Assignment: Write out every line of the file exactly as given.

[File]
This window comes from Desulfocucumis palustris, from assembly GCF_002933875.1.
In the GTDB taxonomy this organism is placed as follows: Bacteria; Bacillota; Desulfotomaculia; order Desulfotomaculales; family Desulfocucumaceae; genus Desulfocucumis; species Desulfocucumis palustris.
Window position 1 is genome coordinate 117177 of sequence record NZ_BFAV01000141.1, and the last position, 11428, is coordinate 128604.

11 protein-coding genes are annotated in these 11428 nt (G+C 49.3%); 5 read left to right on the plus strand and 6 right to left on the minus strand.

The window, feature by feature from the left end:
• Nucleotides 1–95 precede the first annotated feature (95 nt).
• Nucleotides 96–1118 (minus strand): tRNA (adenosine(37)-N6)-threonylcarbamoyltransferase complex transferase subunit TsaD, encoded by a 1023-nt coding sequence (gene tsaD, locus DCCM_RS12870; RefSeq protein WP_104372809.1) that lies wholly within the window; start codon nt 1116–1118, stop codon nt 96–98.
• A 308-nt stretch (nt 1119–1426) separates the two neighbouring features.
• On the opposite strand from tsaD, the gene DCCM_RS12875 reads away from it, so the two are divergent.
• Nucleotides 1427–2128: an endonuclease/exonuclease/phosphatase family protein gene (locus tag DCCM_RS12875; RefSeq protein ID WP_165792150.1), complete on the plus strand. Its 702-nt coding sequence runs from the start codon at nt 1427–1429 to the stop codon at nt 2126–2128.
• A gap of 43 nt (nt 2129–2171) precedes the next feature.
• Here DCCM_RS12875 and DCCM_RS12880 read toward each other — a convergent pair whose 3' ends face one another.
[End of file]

This window comes from Desulfocucumis palustris, from assembly GCF_002933875.1.
In the GTDB taxonomy this organism is placed as follows: Bacteria; Bacillota; Desulfotomaculia; order Desulfotomaculales; family Desulfocucumaceae; genus Desulfocucumis; species Desulfocucumis palustris.
Window position 1 is genome coordinate 117177 of sequence record NZ_BFAV01000141.1, and the last position, 11428, is coordinate 128604.

11 protein-coding genes are annotated in these 11428 nt (G+C 49.3%); 5 read left to right on the plus strand and 6 right to left on the minus strand.

The window, feature by feature from the left end:
• Nucleotides 1–95 precede the first annotated feature (95 nt).
• Nucleotides 96–1118 (minus strand): tRNA (adenosine(37)-N6)-threonylcarbamoyltransferase complex transferase subunit TsaD, encoded by a 1023-nt coding sequence (gene tsaD, locus DCCM_RS12870; RefSeq protein WP_104372809.1) that lies wholly within the window; start codon nt 1116–1118, stop codon nt 96–98.
• A 308-nt stretch (nt 1119–1426) separates the two neighbouring features.
• On the opposite strand from tsaD, the gene DCCM_RS12875 reads away from it, so the two are divergent.
• Nucleotides 1427–2128: an endonuclease/exonuclease/phosphatase family protein gene (locus tag DCCM_RS12875; RefSeq protein ID WP_165792150.1), complete on the plus strand. Its 702-nt coding sequence runs from the start codon at nt 1427–1429 to the stop codon at nt 2126–2128.
• A gap of 43 nt (nt 2129–2171) precedes the next feature.
• Here DCCM_RS12875 and DCCM_RS12880 read toward each other — a convergent pair whose 3' ends face one another.